Me?

Clearly, I’m not in the target market for the TRP.  And that’s fine by me.

Privacy? What’s That?

Very few things get under my skin as much as bullshit like this:

A recent study from Consumer Reports engaged 709 volunteers who provided archives of their Facebook user data. Astonishingly, Consumer Reports discovered that 186,892 different companies transmitted data about these users to Facebook. On average, data from each participant was shared by 2,230 companies, with some users’ data being shared by over 7,000 companies.

Think you’re outside this little net?  Think again, Winston Smith:

This examination highlighted a lesser-known form of tracking known as server-to-server tracking, where personal data is transferred directly from a company’s servers to Meta’s servers, alongside the more visible method involving Meta tracking pixels on company websites.

A surprising finding was the pervasive presence of LiveRamp, a data broker, appearing in the data of 96 percent of study participants. The list of companies sharing data with Facebook extends beyond obscure data brokers to include well-known retailers like Home Depot, Macy’s, Walmart, and others, such as Experian and TransUnion’s Neustar, Amazon, Etsy, and PayPal. Notably, LiveRamp did not respond to a request for comment on this matter.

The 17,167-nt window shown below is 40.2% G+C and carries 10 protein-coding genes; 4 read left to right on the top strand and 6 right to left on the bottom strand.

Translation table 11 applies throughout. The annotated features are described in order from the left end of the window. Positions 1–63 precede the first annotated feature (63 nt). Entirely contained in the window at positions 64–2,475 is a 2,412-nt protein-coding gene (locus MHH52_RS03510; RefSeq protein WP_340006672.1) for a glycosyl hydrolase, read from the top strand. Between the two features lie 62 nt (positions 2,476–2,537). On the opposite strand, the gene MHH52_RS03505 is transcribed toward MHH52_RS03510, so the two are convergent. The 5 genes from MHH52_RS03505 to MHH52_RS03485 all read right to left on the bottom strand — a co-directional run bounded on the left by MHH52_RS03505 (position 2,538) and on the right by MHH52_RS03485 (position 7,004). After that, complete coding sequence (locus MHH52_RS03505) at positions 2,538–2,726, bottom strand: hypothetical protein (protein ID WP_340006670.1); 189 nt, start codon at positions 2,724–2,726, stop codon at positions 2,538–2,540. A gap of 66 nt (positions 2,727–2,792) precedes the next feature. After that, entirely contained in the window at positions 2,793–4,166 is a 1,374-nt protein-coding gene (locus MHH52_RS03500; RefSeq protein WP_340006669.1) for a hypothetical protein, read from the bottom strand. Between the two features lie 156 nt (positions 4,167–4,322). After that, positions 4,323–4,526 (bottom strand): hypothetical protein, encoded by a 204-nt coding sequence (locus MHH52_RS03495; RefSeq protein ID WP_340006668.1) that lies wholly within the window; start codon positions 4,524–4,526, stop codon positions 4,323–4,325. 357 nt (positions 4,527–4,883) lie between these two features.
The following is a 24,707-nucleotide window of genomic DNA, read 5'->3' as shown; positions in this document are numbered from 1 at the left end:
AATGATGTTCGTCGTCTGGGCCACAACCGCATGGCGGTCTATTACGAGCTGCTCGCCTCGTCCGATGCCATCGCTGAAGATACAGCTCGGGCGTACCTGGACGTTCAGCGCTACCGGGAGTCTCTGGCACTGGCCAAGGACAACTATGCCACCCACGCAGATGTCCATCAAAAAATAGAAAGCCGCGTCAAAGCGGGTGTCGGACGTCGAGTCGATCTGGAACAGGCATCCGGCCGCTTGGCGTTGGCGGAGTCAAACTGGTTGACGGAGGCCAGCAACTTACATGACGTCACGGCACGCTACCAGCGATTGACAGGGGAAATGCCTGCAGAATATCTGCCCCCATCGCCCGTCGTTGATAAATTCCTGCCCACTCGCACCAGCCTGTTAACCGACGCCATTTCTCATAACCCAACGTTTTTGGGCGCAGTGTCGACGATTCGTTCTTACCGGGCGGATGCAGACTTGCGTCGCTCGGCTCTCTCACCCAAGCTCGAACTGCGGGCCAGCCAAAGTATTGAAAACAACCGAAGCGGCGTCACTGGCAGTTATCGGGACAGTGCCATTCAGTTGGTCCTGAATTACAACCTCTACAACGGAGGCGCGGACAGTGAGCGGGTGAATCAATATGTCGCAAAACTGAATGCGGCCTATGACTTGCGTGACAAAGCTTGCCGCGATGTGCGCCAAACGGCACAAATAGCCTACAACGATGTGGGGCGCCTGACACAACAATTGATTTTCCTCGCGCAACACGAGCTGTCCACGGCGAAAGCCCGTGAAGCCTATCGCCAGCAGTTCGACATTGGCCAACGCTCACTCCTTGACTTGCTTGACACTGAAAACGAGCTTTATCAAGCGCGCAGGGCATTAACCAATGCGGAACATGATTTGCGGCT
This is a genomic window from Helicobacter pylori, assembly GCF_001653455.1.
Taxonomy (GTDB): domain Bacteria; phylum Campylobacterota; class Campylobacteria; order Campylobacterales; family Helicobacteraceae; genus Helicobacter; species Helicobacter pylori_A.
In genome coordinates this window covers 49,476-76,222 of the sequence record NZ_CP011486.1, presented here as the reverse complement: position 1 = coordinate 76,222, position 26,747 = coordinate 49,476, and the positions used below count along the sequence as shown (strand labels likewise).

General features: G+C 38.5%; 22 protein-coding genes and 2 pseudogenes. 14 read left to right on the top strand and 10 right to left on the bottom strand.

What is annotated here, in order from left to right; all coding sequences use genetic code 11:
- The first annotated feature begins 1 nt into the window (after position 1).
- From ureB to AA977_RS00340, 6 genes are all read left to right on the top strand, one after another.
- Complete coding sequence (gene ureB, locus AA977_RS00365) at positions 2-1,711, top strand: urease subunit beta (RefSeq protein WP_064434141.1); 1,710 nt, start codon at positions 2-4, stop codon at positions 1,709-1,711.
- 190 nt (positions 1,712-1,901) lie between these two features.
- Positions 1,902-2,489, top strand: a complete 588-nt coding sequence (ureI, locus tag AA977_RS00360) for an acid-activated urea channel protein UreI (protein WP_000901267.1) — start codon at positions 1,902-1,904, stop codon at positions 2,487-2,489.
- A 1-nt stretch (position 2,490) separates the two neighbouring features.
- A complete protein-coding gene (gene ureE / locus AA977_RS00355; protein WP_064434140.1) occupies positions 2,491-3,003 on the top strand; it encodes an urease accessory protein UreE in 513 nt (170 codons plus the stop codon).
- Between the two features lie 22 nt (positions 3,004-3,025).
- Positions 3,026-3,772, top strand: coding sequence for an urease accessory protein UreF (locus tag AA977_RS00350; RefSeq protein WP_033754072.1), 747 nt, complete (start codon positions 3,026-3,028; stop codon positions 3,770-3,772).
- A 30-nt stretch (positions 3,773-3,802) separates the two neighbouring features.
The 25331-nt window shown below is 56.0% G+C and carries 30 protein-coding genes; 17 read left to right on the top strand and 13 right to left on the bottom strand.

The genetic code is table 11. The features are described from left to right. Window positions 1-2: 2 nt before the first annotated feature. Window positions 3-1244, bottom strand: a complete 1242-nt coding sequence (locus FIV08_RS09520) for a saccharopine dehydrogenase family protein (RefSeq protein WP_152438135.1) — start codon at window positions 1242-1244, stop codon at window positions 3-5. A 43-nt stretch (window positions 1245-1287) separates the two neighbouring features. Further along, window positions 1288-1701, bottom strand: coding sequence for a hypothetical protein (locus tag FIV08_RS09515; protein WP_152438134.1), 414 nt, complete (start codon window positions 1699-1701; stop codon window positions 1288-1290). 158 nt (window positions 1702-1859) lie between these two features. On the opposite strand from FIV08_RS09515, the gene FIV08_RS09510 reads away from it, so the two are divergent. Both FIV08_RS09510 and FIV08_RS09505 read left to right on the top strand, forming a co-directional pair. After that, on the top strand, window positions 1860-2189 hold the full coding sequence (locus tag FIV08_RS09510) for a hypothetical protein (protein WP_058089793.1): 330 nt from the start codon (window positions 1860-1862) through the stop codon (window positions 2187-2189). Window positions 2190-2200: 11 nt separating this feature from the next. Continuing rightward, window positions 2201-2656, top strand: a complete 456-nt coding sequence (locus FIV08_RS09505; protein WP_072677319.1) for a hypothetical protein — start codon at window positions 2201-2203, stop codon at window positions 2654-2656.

The study’s data came from two main collection types: “events” and “custom audiences.” The latter involves advertisers uploading customer lists to Meta, including email addresses and mobile advertising IDs, to target ads on Meta’s platforms. ‘Events’ describe real-world interactions, like website visits or store purchases, facilitated by Meta’s software in apps, tracking pixels on websites, and server-to-server tracking.

I’ll sum up all this in a simple sentence:  if you’ve bought anything online in the past three years, your personal data is everywhere.

Of course, there are the weasels:

Emil Vazquez, a spokesperson for Mark Zuckerberg’s Meta, defended the company’s data practices, stating: “We offer a number of transparency tools to help people understand the information that businesses choose to share with us, and manage how it’s used.”

Oh sure.  Forgive me for being skeptical about the motives of said weasels, and the companies they work for:

However, Consumer Reports identified issues with these tools, including unclear data provider identities and companies that service advertisers often disregarding user opt-out requests.

I don’t even know what to do about all this — nothing can be done, seems to me.

But the best part of all this — and the reason for my hopelessness — is that of you think that Government isn’t getting their snouts into this data trough, I have a fucking bridge to sell you.

Corporations, no matter how big, always fall straight to their knees every time some government department demands a blowjob.  And this circumstance is no different.

See Ya

Looks as though Sports Illustrated has decided to cut the fat:

No, not that fat.  This fat:

The owner of Sports Illustrated has ended the employment of the publication’s entire staff, leaving the very existence of the nearly 70-year-old magazine in doubt.